C-MRSA correctly identified 74/77 MRSA (96% sensitivity) after 12 to 16 hours incubation. None of the MSSA or CoNS isolates grew on C-MRSA (100% specificity). Both C-SA and C-MRSA plates were read again after 24 hours incubation; the results were completely concordant with those obtained after 12 to 16 hours incubation (data not shown). The positive predictive value of the C-MRSA plates for identification of MRSA was 100% (74/74) while the negative predictive value was 98% (181/184).
Our study shows that the direct subculture of positive blood culture broths onto C-MRSA and C-SA plates allows for the rapid identification of S. aureus and determination of methicillin susceptibility. It is important to distinguish among MSSA, MRSA, and CoNS as management changes depending on the species isolated. It is a common practice among clinicians to initiate empiric vancomycin therapy when informed of a positive blood culture growing gram-positive cocci in clusters. The use of a beta-lactam antibiotic is preferred therapy if MSSA is isolated but current methods of susceptibility testing using oxacillin or cefoxitin disks require cultures to be held for 24 hours before susceptibility results can be reported. Hence, a decision to continue, stop, or change therapy is generally not possible in the first 24 to 48 hours of culture incubation using conventional microbiology methods. In addition, it is often recommended to place patients with MRSA infection on contact isolation as soon as possible; hence the rapid identification of MRSA is also an important infection control consideration.
CHROMagar S. aureus is a selective and differential medium developed to isolate and identify S. aureus. It has been used to identify S. aureus in clinical specimens such as respiratory samples and wound swabs [6, 7]. CHROMagar MRSA is a selective and differential medium developed to detect MRSA in nasopharyngeal specimens and thereby ascertain MRSA carriage . However, there are few data on the use of these plates as primary media for subcultures of positive blood culture bottles. In a study by Pape et al., only C-MRSA was utilized and the plates were read at 18 to 24 hours. This study showed that the medium was highly sensitive (97.6%) and specific (99.9%) for identifying MRSA from blood culture broths . In a similar study by Colakoglu et al., MRSA ID chromogenic medium (Becton Dickinson, Sparks, Md, USA) was used to identify MRSA directly from blood culture bottles, wound swabs, and abscesses. For blood cultures, the sensitivity was 97.8% and the specificity was 99.7% at 24 hours incubation . We elected to use both CHROMAgar C-SA and C-MRSA as we feel that it is important to be able to rapidly identify both MSSA and MRSA bacteremia. We read C-SA and C-MRSA plates at 12 to 16 hours rather than at 18 to 24 hours of incubation as we surmised that there are significantly higher organism loads in blood culture broths compared to nasal swab specimens and most positive blood cultures are pure cultures compared to the mixed flora seen from nasal swabs. There was no discrepancy between the 12- to 16-hour and 24-hour readings.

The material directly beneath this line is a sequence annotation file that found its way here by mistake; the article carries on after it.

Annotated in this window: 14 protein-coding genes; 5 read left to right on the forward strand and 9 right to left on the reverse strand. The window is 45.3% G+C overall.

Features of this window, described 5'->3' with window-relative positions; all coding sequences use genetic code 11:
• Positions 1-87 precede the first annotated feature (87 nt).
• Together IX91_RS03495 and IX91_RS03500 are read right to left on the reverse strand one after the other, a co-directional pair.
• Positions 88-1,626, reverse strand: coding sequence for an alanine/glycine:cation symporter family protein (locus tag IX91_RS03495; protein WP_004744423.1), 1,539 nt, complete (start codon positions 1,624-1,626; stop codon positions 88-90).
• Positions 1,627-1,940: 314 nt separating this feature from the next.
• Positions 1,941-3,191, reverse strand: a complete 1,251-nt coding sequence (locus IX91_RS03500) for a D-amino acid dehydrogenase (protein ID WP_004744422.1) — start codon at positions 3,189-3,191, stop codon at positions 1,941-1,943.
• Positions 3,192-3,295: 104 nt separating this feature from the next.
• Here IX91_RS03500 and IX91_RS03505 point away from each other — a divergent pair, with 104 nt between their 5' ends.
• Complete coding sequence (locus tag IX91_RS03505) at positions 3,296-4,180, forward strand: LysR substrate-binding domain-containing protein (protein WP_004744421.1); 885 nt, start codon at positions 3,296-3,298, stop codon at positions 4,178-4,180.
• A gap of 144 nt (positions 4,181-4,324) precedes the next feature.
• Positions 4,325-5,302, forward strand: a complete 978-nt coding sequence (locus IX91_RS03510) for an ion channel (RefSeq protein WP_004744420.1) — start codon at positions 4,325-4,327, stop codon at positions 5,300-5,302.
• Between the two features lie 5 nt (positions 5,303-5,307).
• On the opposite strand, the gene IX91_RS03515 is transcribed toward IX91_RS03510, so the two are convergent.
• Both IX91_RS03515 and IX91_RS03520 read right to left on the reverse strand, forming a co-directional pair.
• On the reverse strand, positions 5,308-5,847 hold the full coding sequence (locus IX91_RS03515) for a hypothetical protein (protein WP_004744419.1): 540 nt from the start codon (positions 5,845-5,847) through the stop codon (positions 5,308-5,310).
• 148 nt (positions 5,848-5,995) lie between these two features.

While there are alternative methods to rapidly identify Staphylococcus spp., such as real-time PCR, they are more expensive, require specialized equipment and sometimes batch testing of specimens . Direct tube coagulase test is a simple, inexpensive, and rapid method to test for coagulase-positive and coagulase-negative Staphylococcal spp. in blood culture broths, but the sensitivity of the test has been reported as low as 65% [12, 13]. In our study, the direct tube coagulase test had a high specificity (100%), but a sensitivity of only 71% (data not shown).
In the current study, there were 2 false-positive C-SA cultures that grew CoNS and these were identified as S. hominis and S. haemolyticus. Previous reports have suggested that other coagulase-negative Staphylococcus spp. including S. cohnii, S. intermedius, and S. schleiferi, may yield a faint mauve color on C-SA that with experience can be distinguished from the deep mauve color of S. aureus . We suggest performing a gram-stain and coagulase test when there is a question as to the final identification of the organism isolated.
While none of the MSSA isolates produced mauve colonies on C-MRSA (negative predictive value 100%), there were three false negative MRSA isolates which did not give mauve colonies on C-MRSA (positive predictive value 98%). This suggests that while a positive result by C-MRSA can be reported as MRSA, a negative result should only be reported as S. aureus with susceptibility to be followed by conventional testing.
In conclusion, CHROMagar is a rapid and sensitive method to distinguish MRSA, MSSA, and CoNS directly from blood culture bottles. It is an easy method that can fit into the routine workflow of most clinical microbiology laboratories and that does not require any new or expensive equipment. Use of C-SA and C-MRSA may facilitate a decreased time for reporting positive results for MSSA and MRSA bacteremia.
These data were presented in part at the 47th Interscience Conference on Antimicrobial Agents and Chemotherapy, September 17–20, 2007, in Chicago, Ill, USA.